Government Sacks Heads of Polish Public Media

TVP is to be headed by a politician.
 
Poland’s President, Andrzej Duda signed a controversial law today that enables the conservative Law and Justice (PiS) party to appoint the directors of the country’s public TV and radio. Thanks to the new legal provisions, the treasury minister now has the full power to hire and fire the heads of the Polish public service broadcasters, which have a healthy audience share. Before the law was passed, only a media supervisory committee could do that.

 

This move undermines the principal of arm's length management of public media by government, which is one of the essential pillars of an independent public media system. Placing public media under the direct control of political appointees makes them more akin to state broadcasters, which can be expected to focus more on promoting their own agenda rather than acting on behalf of the public interest.
 
Mr Duda approved the law because, he said, he wanted the media to be “impartial, objective and reliable”, a rather dunderheaded argument as the new legal provisions, in fact, allow government to place their own applauders at the helm of these broadcasters, no questions asked.
 
Some of the PiS’ representatives complained that the public service channels were biased against the party. PiS won a clear majority in elections last October. So, appoint your own people as heads of the public media and you have solved the problem.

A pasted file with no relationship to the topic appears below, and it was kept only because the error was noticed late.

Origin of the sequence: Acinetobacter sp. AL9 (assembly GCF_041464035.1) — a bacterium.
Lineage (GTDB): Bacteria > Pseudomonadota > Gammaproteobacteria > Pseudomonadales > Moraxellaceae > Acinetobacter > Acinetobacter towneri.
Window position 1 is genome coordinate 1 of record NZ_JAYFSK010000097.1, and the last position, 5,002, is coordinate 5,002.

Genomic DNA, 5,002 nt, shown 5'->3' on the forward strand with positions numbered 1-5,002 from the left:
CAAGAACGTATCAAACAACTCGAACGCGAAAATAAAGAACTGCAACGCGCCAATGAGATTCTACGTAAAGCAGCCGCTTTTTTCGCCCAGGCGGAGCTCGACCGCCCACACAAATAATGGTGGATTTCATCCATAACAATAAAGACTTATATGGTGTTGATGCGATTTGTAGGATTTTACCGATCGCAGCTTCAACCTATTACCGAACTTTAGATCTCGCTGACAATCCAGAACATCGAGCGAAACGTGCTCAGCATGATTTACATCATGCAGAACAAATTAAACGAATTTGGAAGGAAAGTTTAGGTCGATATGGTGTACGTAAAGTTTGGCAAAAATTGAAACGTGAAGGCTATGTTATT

Media expert Andrzej Krajewski said on 7 January 2016 after Mr Duda signed the law: “It means that after 24 hours, tomorrow, all managers of public television and radio will be fired and the new people, designated by the minister of treasury, will replace them. It has never happened in then history of the Polish public media from 1992 on.” (see video)
 
Mr Krajewski was right. Today, the minister of treasury Dawid Jackiewicz sacked TVP’s head Janusz Daszczynski and Polish Radio’s director Andrzej Siezieniewski. He replaced them with Jacek Kurski to lead TVP and Barbara Stanislawczyk to manage Polish Radio.
 
Mr Kurski is a 50-year old politician. He was elected in 2005 in the lower house of the Polish parliament as a candidate of PiS. Ms Stanislawczyk is a Polish journalist and writer. She worked for the monthly Sukces between 2006 and 2010.
 
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